Hazmat emergencies are low-frequency, high consequence events. The West Fertilizer plant explosion in April 2013 shows the deadly consequences of being unprepared for a large-scale hazmat emergency. On that day, an ammonium nitrate explosion killed 15 and injured hundreds more. Nearby homes and businesses were severely damaged, many beyond repair. One of the several lessons learned from this experience was the need for improved processes for delivering timely alerts to the public throughout a hazmat emergency, as communications can substantially reduce injuries and in fact, save lives.
To further validate the need for emergency communication plans, a recent research study published by the University of Utah titled “Warning Triggers in Environmental Hazards: who should be warned to do what and when?” provides a framework to improve public alerting during environmental crises such as a hazmat emergency. The study lays out three key questions for consideration regarding proper alerting: (1) What target groups should take protective action? (2) What is the most appropriate Protective Action Response (PAR) for each target group? And, (3) When should these PARs be initiated? These framework questions can be summed up as the “who, what and when” of alerting.
When addressing what target group or ‘who’ should be alerted during a hazmat crisis, emergency professionals need to understand the possible hazards associated with a particular type of hazmat event. In the case of West Fertilizer Plant explosion, emergency professionals had access to chemical inventory data reported by the company in their EPCRA mandated Tier II report. This report could have given a clue into the types of hazmat threats associated with this facility. From that, emergency managers could have performed hazard analysis modeling based on the reported substances and their quantities to understand the various threats at the facility and understood each hazard’s spatial impact on the surrounding public. Unfortunately, this analysis takes time and is difficult to perform on-the-fly during an emergency. In the case of West Fertilizer, the Tier II report was not made available or used by the emergency managers or responders ahead of the event.
WHAT & WHEN
The best way to avoid injuries or death when dealing with hazardous materials is to avoid being exposed to the hazards in the first place. This can be accomplished by alerting the public to either shelter-in-place or evacuate – both common protocols for advising the public during a hazmat emergency. Because exposure from hazmat threats can create asphyxiation, burns from fireballs, pool fires, or an explosion like in the case of West Fertilizer, the sooner the public can be notified to take action, the better the likely outcome will be.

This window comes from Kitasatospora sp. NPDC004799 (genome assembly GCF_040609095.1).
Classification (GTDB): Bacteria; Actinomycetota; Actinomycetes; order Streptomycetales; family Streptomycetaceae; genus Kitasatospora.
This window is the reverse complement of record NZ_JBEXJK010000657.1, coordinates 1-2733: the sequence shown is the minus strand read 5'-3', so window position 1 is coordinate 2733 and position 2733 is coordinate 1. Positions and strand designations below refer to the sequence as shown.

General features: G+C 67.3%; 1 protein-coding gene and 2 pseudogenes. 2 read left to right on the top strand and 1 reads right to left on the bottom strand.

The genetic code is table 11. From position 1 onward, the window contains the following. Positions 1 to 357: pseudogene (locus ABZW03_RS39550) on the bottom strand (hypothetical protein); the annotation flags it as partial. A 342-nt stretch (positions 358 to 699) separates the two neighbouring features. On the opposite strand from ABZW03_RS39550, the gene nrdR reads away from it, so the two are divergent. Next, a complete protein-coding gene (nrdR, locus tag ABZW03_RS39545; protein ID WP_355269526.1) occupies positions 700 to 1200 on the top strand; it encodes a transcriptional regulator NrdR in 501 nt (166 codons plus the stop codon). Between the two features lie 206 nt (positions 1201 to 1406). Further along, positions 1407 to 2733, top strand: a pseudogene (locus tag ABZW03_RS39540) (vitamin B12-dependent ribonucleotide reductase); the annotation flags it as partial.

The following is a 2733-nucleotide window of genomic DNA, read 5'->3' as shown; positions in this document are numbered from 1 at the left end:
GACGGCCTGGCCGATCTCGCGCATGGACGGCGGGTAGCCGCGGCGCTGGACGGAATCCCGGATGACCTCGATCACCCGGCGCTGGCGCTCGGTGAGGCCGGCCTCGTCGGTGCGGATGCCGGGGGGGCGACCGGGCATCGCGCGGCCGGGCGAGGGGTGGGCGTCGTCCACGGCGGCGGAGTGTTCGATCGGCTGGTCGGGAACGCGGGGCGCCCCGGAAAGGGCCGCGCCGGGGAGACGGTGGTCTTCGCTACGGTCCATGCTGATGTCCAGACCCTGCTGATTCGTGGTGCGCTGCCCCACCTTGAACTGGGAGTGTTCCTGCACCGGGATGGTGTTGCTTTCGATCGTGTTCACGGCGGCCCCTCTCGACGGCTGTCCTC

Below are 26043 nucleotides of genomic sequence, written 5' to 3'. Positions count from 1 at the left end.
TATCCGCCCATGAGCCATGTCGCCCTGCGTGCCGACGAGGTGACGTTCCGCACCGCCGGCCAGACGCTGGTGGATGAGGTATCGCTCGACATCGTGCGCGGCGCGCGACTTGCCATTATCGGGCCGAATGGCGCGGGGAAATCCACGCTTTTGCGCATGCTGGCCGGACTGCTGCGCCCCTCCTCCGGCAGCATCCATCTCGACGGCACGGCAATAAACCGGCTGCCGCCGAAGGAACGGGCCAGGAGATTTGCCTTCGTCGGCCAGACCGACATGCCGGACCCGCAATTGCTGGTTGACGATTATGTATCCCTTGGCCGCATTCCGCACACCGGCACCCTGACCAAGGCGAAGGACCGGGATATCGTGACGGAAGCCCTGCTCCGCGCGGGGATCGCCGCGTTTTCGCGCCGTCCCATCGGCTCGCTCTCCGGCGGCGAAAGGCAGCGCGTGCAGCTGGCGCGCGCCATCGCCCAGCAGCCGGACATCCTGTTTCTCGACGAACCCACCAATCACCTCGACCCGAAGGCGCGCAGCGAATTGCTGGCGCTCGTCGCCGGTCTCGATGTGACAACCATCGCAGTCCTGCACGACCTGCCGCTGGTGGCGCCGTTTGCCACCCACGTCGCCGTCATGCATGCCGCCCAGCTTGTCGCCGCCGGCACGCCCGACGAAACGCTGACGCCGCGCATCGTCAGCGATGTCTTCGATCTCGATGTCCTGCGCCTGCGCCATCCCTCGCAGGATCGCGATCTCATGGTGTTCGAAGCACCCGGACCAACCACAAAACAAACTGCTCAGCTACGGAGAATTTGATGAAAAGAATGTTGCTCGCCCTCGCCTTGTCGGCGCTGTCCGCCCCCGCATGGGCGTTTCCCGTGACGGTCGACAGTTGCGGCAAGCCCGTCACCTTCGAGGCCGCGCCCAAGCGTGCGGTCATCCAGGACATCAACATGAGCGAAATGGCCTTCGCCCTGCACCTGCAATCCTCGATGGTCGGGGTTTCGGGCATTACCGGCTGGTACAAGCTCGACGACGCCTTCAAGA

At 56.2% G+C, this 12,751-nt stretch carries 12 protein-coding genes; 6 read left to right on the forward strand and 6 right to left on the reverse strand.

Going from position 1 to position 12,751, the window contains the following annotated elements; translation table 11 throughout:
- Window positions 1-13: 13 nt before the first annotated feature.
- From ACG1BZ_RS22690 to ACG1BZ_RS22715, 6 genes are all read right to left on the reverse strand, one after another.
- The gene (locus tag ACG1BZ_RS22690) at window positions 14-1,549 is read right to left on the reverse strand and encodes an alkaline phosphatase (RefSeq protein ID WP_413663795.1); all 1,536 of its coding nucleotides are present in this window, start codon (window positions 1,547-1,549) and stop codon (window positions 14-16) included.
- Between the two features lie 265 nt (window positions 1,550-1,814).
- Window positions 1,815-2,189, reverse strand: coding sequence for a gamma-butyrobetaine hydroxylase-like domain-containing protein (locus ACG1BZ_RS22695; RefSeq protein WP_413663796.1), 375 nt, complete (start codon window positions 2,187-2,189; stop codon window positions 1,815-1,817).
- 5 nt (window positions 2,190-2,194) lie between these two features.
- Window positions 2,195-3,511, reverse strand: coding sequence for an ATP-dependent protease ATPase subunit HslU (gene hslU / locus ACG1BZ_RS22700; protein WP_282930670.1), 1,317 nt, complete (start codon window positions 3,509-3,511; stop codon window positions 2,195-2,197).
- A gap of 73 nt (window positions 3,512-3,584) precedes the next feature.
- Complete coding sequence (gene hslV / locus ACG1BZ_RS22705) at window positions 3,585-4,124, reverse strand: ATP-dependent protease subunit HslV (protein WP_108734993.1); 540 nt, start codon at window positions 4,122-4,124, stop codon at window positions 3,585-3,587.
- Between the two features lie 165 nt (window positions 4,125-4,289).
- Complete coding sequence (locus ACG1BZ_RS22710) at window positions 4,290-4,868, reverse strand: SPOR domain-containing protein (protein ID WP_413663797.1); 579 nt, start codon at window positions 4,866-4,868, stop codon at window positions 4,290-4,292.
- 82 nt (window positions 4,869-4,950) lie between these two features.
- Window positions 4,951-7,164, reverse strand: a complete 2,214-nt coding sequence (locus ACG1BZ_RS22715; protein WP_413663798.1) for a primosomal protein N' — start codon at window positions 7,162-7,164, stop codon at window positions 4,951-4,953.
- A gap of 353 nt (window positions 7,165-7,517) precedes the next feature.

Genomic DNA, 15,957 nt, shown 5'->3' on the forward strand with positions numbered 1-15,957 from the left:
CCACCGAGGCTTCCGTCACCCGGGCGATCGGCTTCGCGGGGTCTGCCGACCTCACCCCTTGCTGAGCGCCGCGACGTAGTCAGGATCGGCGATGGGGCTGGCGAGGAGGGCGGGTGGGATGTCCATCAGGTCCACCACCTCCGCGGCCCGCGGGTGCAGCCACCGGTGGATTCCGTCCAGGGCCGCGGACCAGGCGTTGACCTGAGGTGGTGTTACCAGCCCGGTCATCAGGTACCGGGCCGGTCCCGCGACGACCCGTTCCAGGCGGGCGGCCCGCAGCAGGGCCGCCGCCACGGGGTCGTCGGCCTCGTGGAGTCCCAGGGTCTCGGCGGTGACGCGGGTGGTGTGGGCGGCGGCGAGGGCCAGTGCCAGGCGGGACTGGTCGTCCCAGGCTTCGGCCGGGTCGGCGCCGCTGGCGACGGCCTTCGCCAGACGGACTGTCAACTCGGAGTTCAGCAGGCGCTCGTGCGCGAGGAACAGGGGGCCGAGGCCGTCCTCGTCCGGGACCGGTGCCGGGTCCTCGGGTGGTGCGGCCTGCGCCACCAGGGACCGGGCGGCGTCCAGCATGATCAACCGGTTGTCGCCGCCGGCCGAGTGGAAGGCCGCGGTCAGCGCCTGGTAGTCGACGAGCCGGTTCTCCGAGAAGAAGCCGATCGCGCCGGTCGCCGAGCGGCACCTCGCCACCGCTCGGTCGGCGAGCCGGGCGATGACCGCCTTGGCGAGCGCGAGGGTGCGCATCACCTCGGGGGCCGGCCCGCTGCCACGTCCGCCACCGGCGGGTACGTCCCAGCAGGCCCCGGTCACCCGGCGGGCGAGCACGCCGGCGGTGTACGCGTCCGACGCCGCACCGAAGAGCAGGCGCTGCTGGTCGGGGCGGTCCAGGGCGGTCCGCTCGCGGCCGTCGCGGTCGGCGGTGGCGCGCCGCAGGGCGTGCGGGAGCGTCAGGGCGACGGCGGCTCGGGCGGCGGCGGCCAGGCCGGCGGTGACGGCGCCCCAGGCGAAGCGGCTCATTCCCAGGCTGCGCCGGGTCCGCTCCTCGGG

With this in mind, any jurisdiction with a Hazmat Tier II facility should have a communication plan and emergency response in place before anything occurs. Historical protocol has been to wait for special Hazmat teams to arrive on the scene and conduct their investigation. This creates a built-in delay in warning nearby communities and residents of precautions they should take. Having this information already on hand and prepared to proactively initiate communications with them directly can save precious time and make a big difference in the lives of nearby residents.
With this in mind, CodeRED has partnered with AristaTek to develop a special HAAS (Hazmat Analytical and Alerting Service) program to assist public safety officials and emergency planners in the event of a hazmat emergency. CodeRED HAAS performs a thorough analysis of a community’s EPCRA Tier II facilities to determine the worst possible hazmat threat during an emergency at that facility. This threat is uploaded into the customer’s CodeRED interface as a shape-file for access at any time during an emergency, letting users know who to alert. HAAS customers also receive a detailed list of accepted best practices for evacuating and sheltering-in-place during a hazmat emergency. This allows users to create accurate messages telling the public what protective action to take in the case of an emergency at a nearby facility. Finally, because this shape file is available at anytime to a user and it already takes into account the worst possible scenario, HAAS customers can issue warnings and protective actions immediately when an emergency is reported to 911, minimizing the public’s exposure.